It was May 1968, and I was in San Francisco, playing ping pong in Berkeley, hanging out around Haight-Ashbury, looking for adventure and pathetically unaware that I was a year too late for the summer of love.
One evening some friends cajoled me into hauling myself and my poetry down to City Lights bookstore for a "reading." It wasn’t a reading, it was an ur-poetry slam — way before the term came into existence. I signed up, listened to some Ferlnghetti wannabes and droning exercises in the style of the mad Ezra Pound, then stood up to read my stuff.
I started with a couple sweet, naïve, love poems, tried a sonnet or two, skipped my haiku and finished with something about the angst of Ohio Octobers. The applause was polite, comforting.
Then a short, muscular guy in a T-shirt stood up, cigarette pack rolled in his sleeve, a fistful of paper in his hand and launched into his magnum opus. It was called “F*** the King of Egypt!” and it went on for about 20 minutes of increasing frenzy, punctuated every three or four lines by the title, alternately whispered and screamed. The audience went crazy. I knew I had more work to do before I tried this sort of thing again.
Everyone has to start
Your chance is coming soon. On Thursday, Nov. 8, the Southwest Poetry Project is hosting a poetry slam at Java Jacks coffee shop at 46th and Bryant. The fun begins at 7 p.m. If you want to read, check out the rules listed in the sidebar. If you write poetry, or enjoy hearing it, this is the event for you.
It should be an interesting evening. Poets will be eligible for prizes and special Elizabeth Barrett Brownies may be available. This being Minnesota, I’m sure the audience will be polite and comforting.
See you there!
Doug Wilhide is the Journal‘s contributing poetry editor and Linden Hills Poet Laureate.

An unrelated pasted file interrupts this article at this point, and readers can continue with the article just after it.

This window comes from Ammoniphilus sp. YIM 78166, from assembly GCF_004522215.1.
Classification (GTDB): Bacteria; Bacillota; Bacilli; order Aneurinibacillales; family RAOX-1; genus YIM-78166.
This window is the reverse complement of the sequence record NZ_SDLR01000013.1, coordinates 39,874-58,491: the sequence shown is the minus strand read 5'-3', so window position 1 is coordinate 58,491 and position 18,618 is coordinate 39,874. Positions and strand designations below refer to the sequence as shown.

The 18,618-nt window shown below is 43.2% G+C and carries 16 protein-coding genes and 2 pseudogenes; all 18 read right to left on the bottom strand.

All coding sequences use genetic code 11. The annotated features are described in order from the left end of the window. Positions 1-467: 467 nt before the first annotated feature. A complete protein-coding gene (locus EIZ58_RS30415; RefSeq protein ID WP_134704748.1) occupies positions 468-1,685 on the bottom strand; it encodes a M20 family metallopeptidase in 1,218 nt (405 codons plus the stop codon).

About the Slam
When: Nov. 8, 7 p.m.
Where: Basement of Java Jack‘s, 818 W. 46th St.
Rules: Poetry must be your own work. No music, props or costumes. Bring your best poems. Read clearly. Have fun.
Before the slam
1.Show up about a half hour before the scheduled start time so you can register. We‘ll need your name, and some way to contact you later (phone number/ email address).
2. We may have to limit the number of readers because of time constraints.
3. Bring several poems with you.
4. We‘ll put together a schedule and let you know when you‘ll be reading.
5. Three to five volunteer judges from the audience will be selected and given cards with numbers from 0-10. They’ll use these to rate the poem(s) — like a diving meet or an ice skating contest.
During the event
1. We’ll go through the list of readers, with each poet given three minutes to read his/her poem(s).
2. Judges’ will score the poem(s).
3. The poets with the highest scores will be asked back to read again, also with a 3 minute time limit.
4. Judges scores narrow the field.
5. This goes on until we’re down to the last two readers and get a winner.
After the event
1. Winner gets a big prize and bragging rights … and can read a final poem.
2. Runners up also get prizes … and may read another poem if time permits.